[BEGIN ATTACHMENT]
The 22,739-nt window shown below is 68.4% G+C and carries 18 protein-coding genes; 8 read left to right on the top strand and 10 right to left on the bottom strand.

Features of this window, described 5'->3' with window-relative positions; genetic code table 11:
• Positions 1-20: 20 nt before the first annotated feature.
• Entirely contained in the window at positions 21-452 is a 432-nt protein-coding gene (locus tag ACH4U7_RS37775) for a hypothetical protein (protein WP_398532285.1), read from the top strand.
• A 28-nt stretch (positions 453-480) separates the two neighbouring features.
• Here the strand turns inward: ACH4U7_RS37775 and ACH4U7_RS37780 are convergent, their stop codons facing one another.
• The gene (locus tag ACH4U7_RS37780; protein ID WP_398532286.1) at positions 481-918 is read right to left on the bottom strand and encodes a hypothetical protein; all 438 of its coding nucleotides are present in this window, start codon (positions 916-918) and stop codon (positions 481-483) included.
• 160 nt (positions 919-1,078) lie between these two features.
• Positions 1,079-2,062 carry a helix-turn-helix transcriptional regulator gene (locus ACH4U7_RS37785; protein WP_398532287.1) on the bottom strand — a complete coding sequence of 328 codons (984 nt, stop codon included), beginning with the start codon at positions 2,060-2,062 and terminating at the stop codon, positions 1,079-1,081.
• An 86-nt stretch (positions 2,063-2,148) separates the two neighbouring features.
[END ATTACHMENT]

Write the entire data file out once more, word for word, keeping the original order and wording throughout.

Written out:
The 22,739-nt window shown below is 68.4% G+C and carries 18 protein-coding genes; 8 read left to right on the top strand and 10 right to left on the bottom strand.

Features of this window, described 5'->3' with window-relative positions; genetic code table 11:
• Positions 1-20: 20 nt before the first annotated feature.
• Entirely contained in the window at positions 21-452 is a 432-nt protein-coding gene (locus tag ACH4U7_RS37775) for a hypothetical protein (protein WP_398532285.1), read from the top strand.
• A 28-nt stretch (positions 453-480) separates the two neighbouring features.
• Here the strand turns inward: ACH4U7_RS37775 and ACH4U7_RS37780 are convergent, their stop codons facing one another.
• The gene (locus tag ACH4U7_RS37780; protein ID WP_398532286.1) at positions 481-918 is read right to left on the bottom strand and encodes a hypothetical protein; all 438 of its coding nucleotides are present in this window, start codon (positions 916-918) and stop codon (positions 481-483) included.
• 160 nt (positions 919-1,078) lie between these two features.
• Positions 1,079-2,062 carry a helix-turn-helix transcriptional regulator gene (locus ACH4U7_RS37785; protein WP_398532287.1) on the bottom strand — a complete coding sequence of 328 codons (984 nt, stop codon included), beginning with the start codon at positions 2,060-2,062 and terminating at the stop codon, positions 1,079-1,081.
• An 86-nt stretch (positions 2,063-2,148) separates the two neighbouring features.